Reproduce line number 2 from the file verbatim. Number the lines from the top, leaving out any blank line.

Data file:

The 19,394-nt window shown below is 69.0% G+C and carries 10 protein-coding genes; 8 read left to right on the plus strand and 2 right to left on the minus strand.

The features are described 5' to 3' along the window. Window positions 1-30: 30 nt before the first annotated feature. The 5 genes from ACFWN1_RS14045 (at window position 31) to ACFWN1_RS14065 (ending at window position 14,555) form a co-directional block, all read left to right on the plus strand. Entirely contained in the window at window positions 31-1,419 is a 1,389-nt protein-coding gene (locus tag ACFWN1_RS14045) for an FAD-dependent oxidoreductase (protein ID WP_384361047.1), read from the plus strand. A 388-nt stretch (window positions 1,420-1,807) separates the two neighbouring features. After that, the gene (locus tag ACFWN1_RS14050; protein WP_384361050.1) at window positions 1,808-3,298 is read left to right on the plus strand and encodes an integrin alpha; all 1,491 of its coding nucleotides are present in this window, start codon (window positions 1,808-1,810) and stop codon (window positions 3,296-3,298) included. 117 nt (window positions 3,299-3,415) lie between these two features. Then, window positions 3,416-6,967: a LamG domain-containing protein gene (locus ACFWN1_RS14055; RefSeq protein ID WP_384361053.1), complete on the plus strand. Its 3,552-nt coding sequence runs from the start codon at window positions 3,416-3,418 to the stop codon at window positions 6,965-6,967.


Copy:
The features are described 5' to 3' along the window. Window positions 1-30: 30 nt before the first annotated feature. The 5 genes from ACFWN1_RS14045 (at window position 31) to ACFWN1_RS14065 (ending at window position 14,555) form a co-directional block, all read left to right on the plus strand. Entirely contained in the window at window positions 31-1,419 is a 1,389-nt protein-coding gene (locus tag ACFWN1_RS14045) for an FAD-dependent oxidoreductase (protein ID WP_384361047.1), read from the plus strand. A 388-nt stretch (window positions 1,420-1,807) separates the two neighbouring features. After that, the gene (locus tag ACFWN1_RS14050; protein WP_384361050.1) at window positions 1,808-3,298 is read left to right on the plus strand and encodes an integrin alpha; all 1,491 of its coding nucleotides are present in this window, start codon (window positions 1,808-1,810) and stop codon (window positions 3,296-3,298) included. 117 nt (window positions 3,299-3,415) lie between these two features. Then, window positions 3,416-6,967: a LamG domain-containing protein gene (locus ACFWN1_RS14055; RefSeq protein ID WP_384361053.1), complete on the plus strand. Its 3,552-nt coding sequence runs from the start codon at window positions 3,416-3,418 to the stop codon at window positions 6,965-6,967.